To catch an ermine, hunters take advantage of its basic nature. The ermine would rather die than to get its coat dirty. So hunters will find their den in a hollow log or under some tree roots and smear filth and garbage around the den. When the hounds chase the ermine to its den, the ermine will not go through the filth to the safety of its den. It would rather face the dogs and die than to soil itself.
Chaplain Kenner asked us soldiers to make that same commitment to purity. Avoid pornography, compromising situations, unacceptable closeness, and all situations that would soil your life.
David’s prayer for forgiveness in Psalm 51 gives us the steps to freedom:
1. CONFESSION GOES WITH REPENTANCE (verses 1-4). Be honest about your sexuality. Face the truth about the addiction to lust. If David sinned, so can you! Don’t deny, rationalize, or minimize your sin. This will only protect and perpetuate it. The more the demon of lust is fed, the stronger it becomes. With David’s lust came the ambition to cover up. A lying spirit travels with lust. But the man who will admit his situation and take responsibility for it will find God’s strength. Don’t make excuses and blame others.
David acknowledged his sins as transgressions. They were willful. He confessed that he was wrong and God was right for the purpose that God might be “justified when you speak, and blameless when you judge.” True repentance says, “You are right and I am wrong. Whatever You choose to do, You are right, God. You are just.” False repentance justifies me and I rationalize. When I justify myself, I am not asking God to forgive my sin; I am asking Him to excuse it. Nowhere in Scripture does God excuse sin. He only forgives confessed sin. Confess means “to say along with,” to agree with God that you did it.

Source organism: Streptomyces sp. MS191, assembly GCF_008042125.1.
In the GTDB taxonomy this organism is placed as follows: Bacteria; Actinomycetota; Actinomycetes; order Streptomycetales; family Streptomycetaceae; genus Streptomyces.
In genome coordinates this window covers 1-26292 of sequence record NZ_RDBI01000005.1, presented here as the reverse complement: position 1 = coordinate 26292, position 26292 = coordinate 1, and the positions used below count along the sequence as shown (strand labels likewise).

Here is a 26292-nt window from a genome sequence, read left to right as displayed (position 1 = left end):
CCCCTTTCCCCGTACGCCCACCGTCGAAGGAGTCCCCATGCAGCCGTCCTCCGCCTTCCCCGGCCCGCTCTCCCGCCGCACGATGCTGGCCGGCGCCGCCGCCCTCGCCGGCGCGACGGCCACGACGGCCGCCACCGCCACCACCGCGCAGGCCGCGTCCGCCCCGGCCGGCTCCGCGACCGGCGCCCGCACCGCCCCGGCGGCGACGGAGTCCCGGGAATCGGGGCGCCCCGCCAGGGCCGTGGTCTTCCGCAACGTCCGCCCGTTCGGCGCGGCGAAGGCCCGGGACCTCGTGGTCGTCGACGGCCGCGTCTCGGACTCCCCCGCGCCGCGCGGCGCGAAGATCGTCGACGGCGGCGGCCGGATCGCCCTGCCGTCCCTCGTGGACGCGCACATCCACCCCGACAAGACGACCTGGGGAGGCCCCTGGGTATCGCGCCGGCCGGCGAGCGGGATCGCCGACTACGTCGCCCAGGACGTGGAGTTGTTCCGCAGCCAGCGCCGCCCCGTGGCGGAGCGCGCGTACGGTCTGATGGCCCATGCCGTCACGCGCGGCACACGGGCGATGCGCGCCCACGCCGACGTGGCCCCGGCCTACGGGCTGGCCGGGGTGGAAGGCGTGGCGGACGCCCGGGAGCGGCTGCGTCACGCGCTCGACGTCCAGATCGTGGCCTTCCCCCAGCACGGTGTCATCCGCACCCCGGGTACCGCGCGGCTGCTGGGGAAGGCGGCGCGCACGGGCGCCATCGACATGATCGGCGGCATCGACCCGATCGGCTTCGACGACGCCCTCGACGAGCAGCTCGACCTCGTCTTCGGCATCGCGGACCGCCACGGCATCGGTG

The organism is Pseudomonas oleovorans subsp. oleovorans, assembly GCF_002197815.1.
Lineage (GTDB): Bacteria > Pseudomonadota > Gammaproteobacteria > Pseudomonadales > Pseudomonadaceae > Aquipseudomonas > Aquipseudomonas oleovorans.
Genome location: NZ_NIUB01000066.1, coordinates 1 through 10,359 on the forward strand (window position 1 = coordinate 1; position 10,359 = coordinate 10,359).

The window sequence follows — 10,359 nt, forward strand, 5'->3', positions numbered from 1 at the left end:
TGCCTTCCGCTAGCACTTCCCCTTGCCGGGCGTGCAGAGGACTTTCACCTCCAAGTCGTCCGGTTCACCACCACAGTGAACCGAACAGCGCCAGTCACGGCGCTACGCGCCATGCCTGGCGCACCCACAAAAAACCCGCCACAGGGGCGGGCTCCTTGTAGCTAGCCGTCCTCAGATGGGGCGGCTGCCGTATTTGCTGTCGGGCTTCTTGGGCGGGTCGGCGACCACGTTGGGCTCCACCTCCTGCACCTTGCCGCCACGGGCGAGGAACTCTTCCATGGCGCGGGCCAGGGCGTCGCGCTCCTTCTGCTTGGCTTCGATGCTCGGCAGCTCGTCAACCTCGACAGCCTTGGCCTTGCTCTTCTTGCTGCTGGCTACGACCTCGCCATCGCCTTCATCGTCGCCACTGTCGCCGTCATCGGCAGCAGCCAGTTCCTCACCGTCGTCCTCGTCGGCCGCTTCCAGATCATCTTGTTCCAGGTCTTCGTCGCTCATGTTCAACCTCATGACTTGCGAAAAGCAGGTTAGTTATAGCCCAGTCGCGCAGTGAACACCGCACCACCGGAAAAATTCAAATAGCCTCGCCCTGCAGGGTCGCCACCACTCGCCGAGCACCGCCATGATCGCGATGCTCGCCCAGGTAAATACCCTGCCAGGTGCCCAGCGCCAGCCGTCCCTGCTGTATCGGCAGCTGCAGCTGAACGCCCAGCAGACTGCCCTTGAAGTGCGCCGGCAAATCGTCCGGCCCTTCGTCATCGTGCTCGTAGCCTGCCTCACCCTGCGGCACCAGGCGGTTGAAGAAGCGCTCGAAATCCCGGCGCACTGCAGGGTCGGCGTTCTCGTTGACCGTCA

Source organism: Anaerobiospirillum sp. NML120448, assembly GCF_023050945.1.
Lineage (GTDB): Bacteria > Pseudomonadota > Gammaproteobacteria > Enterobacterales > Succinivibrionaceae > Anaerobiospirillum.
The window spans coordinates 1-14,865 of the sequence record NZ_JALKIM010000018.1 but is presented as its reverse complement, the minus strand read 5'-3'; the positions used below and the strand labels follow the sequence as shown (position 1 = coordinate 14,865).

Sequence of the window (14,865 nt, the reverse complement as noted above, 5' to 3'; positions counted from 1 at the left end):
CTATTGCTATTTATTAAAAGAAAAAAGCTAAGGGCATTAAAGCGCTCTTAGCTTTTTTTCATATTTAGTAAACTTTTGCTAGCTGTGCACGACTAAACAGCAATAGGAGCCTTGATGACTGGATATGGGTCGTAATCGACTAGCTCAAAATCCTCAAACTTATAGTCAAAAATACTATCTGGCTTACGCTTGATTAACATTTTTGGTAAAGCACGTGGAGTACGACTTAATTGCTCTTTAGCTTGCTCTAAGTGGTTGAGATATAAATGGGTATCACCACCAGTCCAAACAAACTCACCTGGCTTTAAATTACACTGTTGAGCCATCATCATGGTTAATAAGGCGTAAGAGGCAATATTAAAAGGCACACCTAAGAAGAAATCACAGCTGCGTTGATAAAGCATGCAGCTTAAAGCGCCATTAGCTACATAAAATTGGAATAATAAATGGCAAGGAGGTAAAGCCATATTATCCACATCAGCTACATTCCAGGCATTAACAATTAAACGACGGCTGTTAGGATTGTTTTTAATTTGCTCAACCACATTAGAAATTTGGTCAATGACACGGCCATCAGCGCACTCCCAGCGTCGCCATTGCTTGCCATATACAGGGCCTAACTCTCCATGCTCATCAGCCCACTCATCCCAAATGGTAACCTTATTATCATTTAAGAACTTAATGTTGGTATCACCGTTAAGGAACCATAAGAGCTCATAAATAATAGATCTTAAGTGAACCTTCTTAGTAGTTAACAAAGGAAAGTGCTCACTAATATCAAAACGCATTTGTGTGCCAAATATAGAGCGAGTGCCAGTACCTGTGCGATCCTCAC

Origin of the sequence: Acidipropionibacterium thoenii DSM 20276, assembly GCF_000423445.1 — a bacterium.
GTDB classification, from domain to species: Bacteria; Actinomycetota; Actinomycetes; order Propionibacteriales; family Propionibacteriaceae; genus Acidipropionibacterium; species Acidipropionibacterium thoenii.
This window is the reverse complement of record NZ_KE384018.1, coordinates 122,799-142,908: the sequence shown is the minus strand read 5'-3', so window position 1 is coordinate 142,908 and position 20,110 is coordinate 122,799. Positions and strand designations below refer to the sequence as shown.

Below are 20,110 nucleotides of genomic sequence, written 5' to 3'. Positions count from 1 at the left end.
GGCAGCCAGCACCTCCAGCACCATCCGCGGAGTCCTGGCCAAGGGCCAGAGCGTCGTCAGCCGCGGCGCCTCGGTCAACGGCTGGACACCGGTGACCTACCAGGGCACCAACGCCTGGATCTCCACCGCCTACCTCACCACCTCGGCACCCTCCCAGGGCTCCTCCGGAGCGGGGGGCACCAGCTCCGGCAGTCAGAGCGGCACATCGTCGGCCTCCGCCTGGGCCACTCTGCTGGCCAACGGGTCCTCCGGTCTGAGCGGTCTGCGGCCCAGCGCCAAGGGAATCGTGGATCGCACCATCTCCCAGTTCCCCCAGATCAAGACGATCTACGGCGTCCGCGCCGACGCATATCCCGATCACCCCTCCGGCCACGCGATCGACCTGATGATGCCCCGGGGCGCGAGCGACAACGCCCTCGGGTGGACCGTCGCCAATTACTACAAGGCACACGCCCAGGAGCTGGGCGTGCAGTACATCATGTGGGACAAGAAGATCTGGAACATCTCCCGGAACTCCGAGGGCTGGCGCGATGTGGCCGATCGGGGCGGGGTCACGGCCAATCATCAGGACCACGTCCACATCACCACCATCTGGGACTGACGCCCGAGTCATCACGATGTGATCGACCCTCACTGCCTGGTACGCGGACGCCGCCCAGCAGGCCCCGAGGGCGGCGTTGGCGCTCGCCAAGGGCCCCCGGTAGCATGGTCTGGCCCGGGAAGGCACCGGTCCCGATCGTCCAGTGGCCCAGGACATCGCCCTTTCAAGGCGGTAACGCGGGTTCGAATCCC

The basic problem of sin is that you can’t forget it. You can still have remorse, guilt, and shame even with repentance. Guilt is not a feeling to unlearn, but is a God-given response to moral failure. God’s remedy is forgiveness through Christ’s atonement. “Have mercy on me, O God.” David here reminds himself of the compassionate attributes of God or he might not have come for pardon and cleansing. Why can’t you forget the sin? Because of shame. But when God cleanses you, He gives you the power to forgive yourself. You are cleansed and accepted.
Your part is to take immediate action and stop feeding your addiction: Destroy all pornographic materials. Avoid any source of temptation. Sever any relationships that encourage the addiction. Find a trusted counselor or friend to whom you can become accountable. James 5:16 tells us to “confess your sins to each other and pray for each other so that you may be healed.” Hold each other accountable. This can only be addressed in a loving Christian community. This is serious business and must be dealt with before your life is in ruins. Sensuality is a big barrier to a godly life. It robs you of your purity and holiness. It dismisses the Word of God as irrelevant and grieves the Holy Spirit. That’s why you must be honest and face it.
2. ACCEPT GOD’S DISCIPLINE (verse 6). Be mindful. “Surely you desire truth in the inner parts; you teach me wisdom in the inmost place.” The battle is won or lost in your mind. Jesus said that “out of your heart” your conduct comes. You need the power of God to retrain your mind to think rightly. “The mind of sinful man is death, but the mind controlled by the Spirit is life and peace; the sinful mind is hostile to God. It does not submit to God’s law, nor can it do so” (Romans 8:6-7). As you see sin from God’s viewpoint, you will see that God is trying to protect you from what will destroy you.